With the Apple Pay revolution, smartphones can be used to shop at the local grocery store, gas station or shopping mall. It's the next logical step in the evolutionary chain. Apple Pay is simple to use, and more importantly, it's more secure than traditional forms of payment, like credit cards.

As you can see from the chart below, three out of the five suppliers identified in our report have been on fire since Andy predicted the mobile payment revolution.




Now, out of fairness to Andy and his Game-Changing Stocks subscribers, we can't give you the names of all these stocks. But we can tell you about one of our favorites.

NXP Semiconductors (Nasdaq: NXPI) is a Netherlands-based chip maker that we've written about before. The company makes high-performance mixed microchips for the automotive, computer and cell phone industries, among others. Its near-field communications (NFC) chips are what help make Apple Pay possible.

Since Andy originally featured this company in his Game-Changing Stocks newsletter in 2012, shares are up 337%. Even after its impressive run, we think NXP is still a buy.

The company announced another impressive quarter on Thursday, largely thanks to Apple. We expect to see even more impressive results down the road. And just to add icing on the cake, there's another development that leads us to believe this stock can continue its upward march.

On March 5, the company announced that it would merge with Austin, Texas-based Freescale Semiconductor Ltd. (NYSE: FSL) in a $40 billion deal. Combined, these two companies will be a powerhouse in the "smart chip" market.

We've mentioned before that mobile payments will be an epic transformation that could be Apple's biggest game-changer yet. And every day, we see more evidence to support our case. Just this week, Discover became the last major credit card issuer to adopt the technology.

But we think the five Apple suppliers mentioned in Andy's report have even more upside. That's because not only will an estimated $11 trillion in worldwide credit card transactions be opened up with mobile payments, but these firms will also have a hand in making the "Internet of Things" a reality.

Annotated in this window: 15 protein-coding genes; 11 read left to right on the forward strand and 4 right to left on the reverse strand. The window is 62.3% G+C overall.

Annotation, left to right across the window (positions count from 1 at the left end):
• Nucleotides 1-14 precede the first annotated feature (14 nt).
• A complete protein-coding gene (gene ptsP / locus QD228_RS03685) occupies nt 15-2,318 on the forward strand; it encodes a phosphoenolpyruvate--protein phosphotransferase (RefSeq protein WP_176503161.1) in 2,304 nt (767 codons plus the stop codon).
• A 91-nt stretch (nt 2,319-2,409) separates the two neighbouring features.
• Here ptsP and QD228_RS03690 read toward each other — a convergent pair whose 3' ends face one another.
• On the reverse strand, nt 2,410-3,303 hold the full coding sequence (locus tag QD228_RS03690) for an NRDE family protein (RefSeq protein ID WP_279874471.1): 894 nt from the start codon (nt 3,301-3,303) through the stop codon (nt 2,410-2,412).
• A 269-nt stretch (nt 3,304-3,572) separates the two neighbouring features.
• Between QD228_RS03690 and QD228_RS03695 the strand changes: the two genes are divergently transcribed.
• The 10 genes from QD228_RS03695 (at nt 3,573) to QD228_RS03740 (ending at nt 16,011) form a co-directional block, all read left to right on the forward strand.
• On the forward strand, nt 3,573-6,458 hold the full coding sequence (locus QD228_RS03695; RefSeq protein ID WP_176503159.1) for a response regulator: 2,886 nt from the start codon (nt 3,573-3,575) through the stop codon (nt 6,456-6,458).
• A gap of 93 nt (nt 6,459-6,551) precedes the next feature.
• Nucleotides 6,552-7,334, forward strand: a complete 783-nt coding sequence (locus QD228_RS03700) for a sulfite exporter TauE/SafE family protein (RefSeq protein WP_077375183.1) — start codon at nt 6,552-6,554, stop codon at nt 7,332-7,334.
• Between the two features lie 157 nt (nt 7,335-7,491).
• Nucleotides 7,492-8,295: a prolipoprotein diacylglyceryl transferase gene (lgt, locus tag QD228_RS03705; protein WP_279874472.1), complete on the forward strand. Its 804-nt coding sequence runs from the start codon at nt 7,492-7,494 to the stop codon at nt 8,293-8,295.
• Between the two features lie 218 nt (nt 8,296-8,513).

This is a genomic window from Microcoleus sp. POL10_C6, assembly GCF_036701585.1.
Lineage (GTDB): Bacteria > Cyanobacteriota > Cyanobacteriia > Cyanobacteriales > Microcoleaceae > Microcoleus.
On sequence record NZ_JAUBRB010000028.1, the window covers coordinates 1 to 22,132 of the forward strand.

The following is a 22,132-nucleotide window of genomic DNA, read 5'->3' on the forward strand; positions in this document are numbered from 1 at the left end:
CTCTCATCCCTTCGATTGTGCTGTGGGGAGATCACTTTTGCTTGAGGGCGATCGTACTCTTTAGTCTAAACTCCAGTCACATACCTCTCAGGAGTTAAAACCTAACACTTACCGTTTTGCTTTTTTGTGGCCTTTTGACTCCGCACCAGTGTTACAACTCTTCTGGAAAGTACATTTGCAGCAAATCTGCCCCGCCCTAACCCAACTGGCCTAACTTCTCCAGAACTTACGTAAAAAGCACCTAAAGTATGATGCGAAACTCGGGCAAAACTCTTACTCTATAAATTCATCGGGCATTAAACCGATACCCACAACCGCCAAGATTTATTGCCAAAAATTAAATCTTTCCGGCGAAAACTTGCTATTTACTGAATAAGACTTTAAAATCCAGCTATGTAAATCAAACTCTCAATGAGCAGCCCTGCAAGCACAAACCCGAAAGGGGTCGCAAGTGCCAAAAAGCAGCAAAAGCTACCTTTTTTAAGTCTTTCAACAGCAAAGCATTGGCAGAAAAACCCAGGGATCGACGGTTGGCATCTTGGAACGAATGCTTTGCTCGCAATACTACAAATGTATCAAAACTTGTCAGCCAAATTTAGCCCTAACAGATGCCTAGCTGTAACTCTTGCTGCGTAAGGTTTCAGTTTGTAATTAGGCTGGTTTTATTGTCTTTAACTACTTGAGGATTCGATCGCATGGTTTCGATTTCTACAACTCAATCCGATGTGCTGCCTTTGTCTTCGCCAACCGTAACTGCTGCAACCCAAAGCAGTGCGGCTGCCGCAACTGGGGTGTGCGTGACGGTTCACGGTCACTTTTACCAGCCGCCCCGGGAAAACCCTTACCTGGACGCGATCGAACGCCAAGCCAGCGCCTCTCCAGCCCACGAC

Before you know it, your phone, your home appliances, your car, credit cards, home security system and even your city will be connected to each other. And the profit opportunities are going to be absolutely enormous.

Apple Pay is only the beginning of a larger, evolving trend that is being led by the suppliers in Andy's Special Report: Five Apple Partners To Profit Most From Apple Pay. You can get your hands on this report here.

Good investing,

Brad Briggs
StreetAuthority Insider


Recommended Reading-

Billionaire activist investor Carl Icahn thinks Apple is worth $216 per share. If he's right, it means the stock has about 68% upside. It means the company would be worth well over $1 trillion. You can read his reasoning here.
Q&A: Your guide to the Greek default.
Why George Soros owes the IRS at least $6.7 billion.



Disclosure: Brad Briggs owns shares of AAPL. StreetAuthority does not own shares in any securities mentioned in this article. StreetAuthority always provides readers with at least 48 hours advance notice before buying or selling any securities in any "real money" model portfolio. Members of our staff are restricted from buying or selling any securities for one week after being featured in our advisories or on our website, as monitored by our compliance officer. You are receiving this issue of StreetAuthority Insider because you are a paid subscriber to one or more of our newsletters. Please send any editorial comments or suggestions to editorial@streetauthority.com. This address is for editorial feedback only. For questions about your account or to speak with customer service, call (512) 501-4002 (U.S. or international) or (877) 806-8697 (U.S. only) Monday-Friday, 9 a.m. to 5 p.m. Eastern time.

Please keep in mind that the law prohibits us from providing personalized investment advice.